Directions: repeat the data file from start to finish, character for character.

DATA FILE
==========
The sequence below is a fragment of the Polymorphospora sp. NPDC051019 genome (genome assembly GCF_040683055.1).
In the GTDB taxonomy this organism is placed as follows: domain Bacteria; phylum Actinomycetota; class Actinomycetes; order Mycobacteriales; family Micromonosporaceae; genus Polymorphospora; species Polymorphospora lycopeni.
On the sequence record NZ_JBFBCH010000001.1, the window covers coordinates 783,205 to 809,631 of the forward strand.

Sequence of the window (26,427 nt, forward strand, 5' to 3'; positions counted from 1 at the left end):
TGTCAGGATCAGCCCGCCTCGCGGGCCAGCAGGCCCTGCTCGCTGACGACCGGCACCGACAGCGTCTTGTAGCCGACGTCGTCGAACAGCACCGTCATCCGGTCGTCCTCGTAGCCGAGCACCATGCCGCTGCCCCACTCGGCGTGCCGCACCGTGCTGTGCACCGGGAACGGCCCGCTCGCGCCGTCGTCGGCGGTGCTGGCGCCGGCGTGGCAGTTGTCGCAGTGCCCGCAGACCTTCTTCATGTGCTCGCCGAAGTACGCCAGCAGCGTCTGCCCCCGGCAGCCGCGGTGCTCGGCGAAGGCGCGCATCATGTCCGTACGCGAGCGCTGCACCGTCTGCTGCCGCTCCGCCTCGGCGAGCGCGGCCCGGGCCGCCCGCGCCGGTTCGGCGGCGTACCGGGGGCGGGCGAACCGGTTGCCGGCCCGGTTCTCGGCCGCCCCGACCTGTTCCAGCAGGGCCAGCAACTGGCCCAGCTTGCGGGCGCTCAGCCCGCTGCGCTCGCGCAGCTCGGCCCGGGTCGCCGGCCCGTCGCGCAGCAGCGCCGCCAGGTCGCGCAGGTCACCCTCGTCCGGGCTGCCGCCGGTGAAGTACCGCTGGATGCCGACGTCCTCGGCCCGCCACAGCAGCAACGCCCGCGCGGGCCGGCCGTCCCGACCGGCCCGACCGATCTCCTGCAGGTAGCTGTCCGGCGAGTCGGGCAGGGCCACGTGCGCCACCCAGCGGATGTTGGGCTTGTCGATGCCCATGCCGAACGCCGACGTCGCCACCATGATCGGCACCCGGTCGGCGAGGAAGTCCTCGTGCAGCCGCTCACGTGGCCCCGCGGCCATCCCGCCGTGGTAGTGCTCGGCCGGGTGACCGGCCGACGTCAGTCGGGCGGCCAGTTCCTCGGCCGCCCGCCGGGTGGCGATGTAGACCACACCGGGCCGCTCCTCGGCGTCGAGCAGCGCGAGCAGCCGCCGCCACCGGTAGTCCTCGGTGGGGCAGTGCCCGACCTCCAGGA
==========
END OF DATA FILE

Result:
The sequence below is a fragment of the Polymorphospora sp. NPDC051019 genome (genome assembly GCF_040683055.1).
In the GTDB taxonomy this organism is placed as follows: domain Bacteria; phylum Actinomycetota; class Actinomycetes; order Mycobacteriales; family Micromonosporaceae; genus Polymorphospora; species Polymorphospora lycopeni.
On the sequence record NZ_JBFBCH010000001.1, the window covers coordinates 783,205 to 809,631 of the forward strand.

Sequence of the window (26,427 nt, forward strand, 5' to 3'; positions counted from 1 at the left end):
TGTCAGGATCAGCCCGCCTCGCGGGCCAGCAGGCCCTGCTCGCTGACGACCGGCACCGACAGCGTCTTGTAGCCGACGTCGTCGAACAGCACCGTCATCCGGTCGTCCTCGTAGCCGAGCACCATGCCGCTGCCCCACTCGGCGTGCCGCACCGTGCTGTGCACCGGGAACGGCCCGCTCGCGCCGTCGTCGGCGGTGCTGGCGCCGGCGTGGCAGTTGTCGCAGTGCCCGCAGACCTTCTTCATGTGCTCGCCGAAGTACGCCAGCAGCGTCTGCCCCCGGCAGCCGCGGTGCTCGGCGAAGGCGCGCATCATGTCCGTACGCGAGCGCTGCACCGTCTGCTGCCGCTCCGCCTCGGCGAGCGCGGCCCGGGCCGCCCGCGCCGGTTCGGCGGCGTACCGGGGGCGGGCGAACCGGTTGCCGGCCCGGTTCTCGGCCGCCCCGACCTGTTCCAGCAGGGCCAGCAACTGGCCCAGCTTGCGGGCGCTCAGCCCGCTGCGCTCGCGCAGCTCGGCCCGGGTCGCCGGCCCGTCGCGCAGCAGCGCCGCCAGGTCGCGCAGGTCACCCTCGTCCGGGCTGCCGCCGGTGAAGTACCGCTGGATGCCGACGTCCTCGGCCCGCCACAGCAGCAACGCCCGCGCGGGCCGGCCGTCCCGACCGGCCCGACCGATCTCCTGCAGGTAGCTGTCCGGCGAGTCGGGCAGGGCCACGTGCGCCACCCAGCGGATGTTGGGCTTGTCGATGCCCATGCCGAACGCCGACGTCGCCACCATGATCGGCACCCGGTCGGCGAGGAAGTCCTCGTGCAGCCGCTCACGTGGCCCCGCGGCCATCCCGCCGTGGTAGTGCTCGGCCGGGTGACCGGCCGACGTCAGTCGGGCGGCCAGTTCCTCGGCCGCCCGCCGGGTGGCGATGTAGACCACACCGGGCCGCTCCTCGGCGTCGAGCAGCGCGAGCAGCCGCCGCCACCGGTAGTCCTCGGTGGGGCAGTGCCCGACCTCCAGGA